One of the most darling moments at last year’s Academy Awards occurred when Eddie Redmayne very publicly dorked out in his acceptance speech for the Best Actor award; it was genuine, fanboy, surreal and loving all at once, but also a triumphant moment for what felt like an overnight anointed star (in actuality, Redmayne has been acting for over a decade.)
A strikingly physical and evocative performance as Stephen Hawking in The Theory of Everything and the accompanying accolades Redmayne received quickly begged the question, “What next?” Well, eventually, the lead role in the Harry Potter spin-off series Fantastic Beasts and Where to Find Them, but as of right now, The Danish Girl, which has already garnered Redmayne a SAG and Golden Globe nomination.
Redmayne’s role in The Danish Girl similarly demands a humanistic approach; in this film, he plays Lilli Elbe, one of the first transgender women to undergo sexual reassignment surgery in the early 1900s. Born as famed painter Einer Wegener and married to illustrator Gerda Gottlieb, Lilli began to pose for her wife’s paintings dressed in women’s clothing and occasionally appeared in public as “Lilli”, before realizing the extent to which she wanted to make her transition. The Danish Girl follows Lilli’s journey alongside Gerda (Alicia Vikander, The Man From U.N.C.L.E., Ex-Machina) to find and live as her authentic self.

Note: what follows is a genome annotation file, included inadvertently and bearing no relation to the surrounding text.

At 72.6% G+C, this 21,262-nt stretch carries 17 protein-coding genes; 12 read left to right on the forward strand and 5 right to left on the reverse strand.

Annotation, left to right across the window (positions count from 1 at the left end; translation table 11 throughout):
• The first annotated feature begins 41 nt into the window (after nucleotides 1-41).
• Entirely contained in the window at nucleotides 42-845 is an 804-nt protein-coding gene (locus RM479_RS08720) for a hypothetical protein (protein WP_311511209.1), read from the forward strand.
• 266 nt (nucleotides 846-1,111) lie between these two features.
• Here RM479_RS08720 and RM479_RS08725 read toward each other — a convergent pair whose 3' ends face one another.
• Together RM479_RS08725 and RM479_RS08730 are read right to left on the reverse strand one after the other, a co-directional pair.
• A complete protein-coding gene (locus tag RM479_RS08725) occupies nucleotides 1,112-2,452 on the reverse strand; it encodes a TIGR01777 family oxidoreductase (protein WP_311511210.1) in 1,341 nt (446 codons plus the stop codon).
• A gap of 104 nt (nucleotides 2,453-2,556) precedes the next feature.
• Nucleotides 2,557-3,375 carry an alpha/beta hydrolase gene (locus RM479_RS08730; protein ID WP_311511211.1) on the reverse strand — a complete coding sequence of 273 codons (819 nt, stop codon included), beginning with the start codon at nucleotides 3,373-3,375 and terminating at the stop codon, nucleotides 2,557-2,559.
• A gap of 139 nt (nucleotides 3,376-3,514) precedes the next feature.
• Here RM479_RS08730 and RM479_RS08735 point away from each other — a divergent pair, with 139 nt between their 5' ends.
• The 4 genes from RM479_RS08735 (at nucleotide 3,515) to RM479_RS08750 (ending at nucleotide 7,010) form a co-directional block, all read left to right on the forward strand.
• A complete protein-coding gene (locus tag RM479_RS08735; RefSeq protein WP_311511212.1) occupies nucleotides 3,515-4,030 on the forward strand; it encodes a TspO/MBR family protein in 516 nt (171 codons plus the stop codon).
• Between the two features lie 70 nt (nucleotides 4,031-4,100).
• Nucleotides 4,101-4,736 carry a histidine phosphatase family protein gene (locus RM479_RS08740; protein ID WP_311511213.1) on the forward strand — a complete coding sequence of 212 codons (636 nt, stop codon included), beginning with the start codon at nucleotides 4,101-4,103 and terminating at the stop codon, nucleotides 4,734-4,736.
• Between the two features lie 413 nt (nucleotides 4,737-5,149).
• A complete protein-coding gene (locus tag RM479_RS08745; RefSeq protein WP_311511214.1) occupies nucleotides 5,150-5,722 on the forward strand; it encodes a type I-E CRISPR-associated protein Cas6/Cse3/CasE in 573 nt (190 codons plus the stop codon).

The Danish Girl is indeed a very beautifully-made film. Director Tom Hooper and cinematographer Danny Cohen, who both previously collaborated on The King’s Speech and Les Misérables, created a vivid visual story that imitates its subjects with a painting-like quality, fine in its details and gorgeous in landscapes. The delicacy extends to Redmayne’s performance as well, who breathes life into Lilli’s story with a sense of femininity and sensitivity in such a way that his work is once more a standout amongst this year’s award-vying films. As to whether it will triumphantly outshine others, that’s a toss-up in a very crowded year of performances; but it is noteworthy.
Although this film works as an entry point into the conversation surrounding the LGBTQ community, as Lilli and Gerda’s story unfolds, you realize very quickly that Redmayne salvages whatever he can from a fairly surface-level exploration of the trans experience. It is surprising that The Danish Girl does not offer more given how loosely the film adapted the story from a novel of the same name and from the actual historical details of Lilli and Gerda’s relationship; if liberties were to be taken with the original story, it feels like The Danish Girl could have found more poignancy in its depth of storytelling.
The Danish Girl often sways towards Gerda and Lilli’s relationship, their ability to navigate Lilli’s transition and Gerda’s own journey into acceptance and support, which is highlighted beautifully by Alicia Vikander. Like Redmayne’s performance in Theory, Vikander will soon become the household name she deserves to be as a result of her work in The Danish Girl; in fact, she’s one of the primary reasons that makes this movie work, and why you should go see it. She delivers that aspect of the story with such a balanced sense of strength and vulnerability that convincingly represents the deep love and respect that Lilli and Gerda had for one another, which eventually becomes the persisting message of the film. Even though I’m not satisfied with the reach of its storytelling, I am definitely on board with that conclusion.
I screened The Danish Girl at this year’s Toronto International Film Festival. It is now out in theatres across Canada.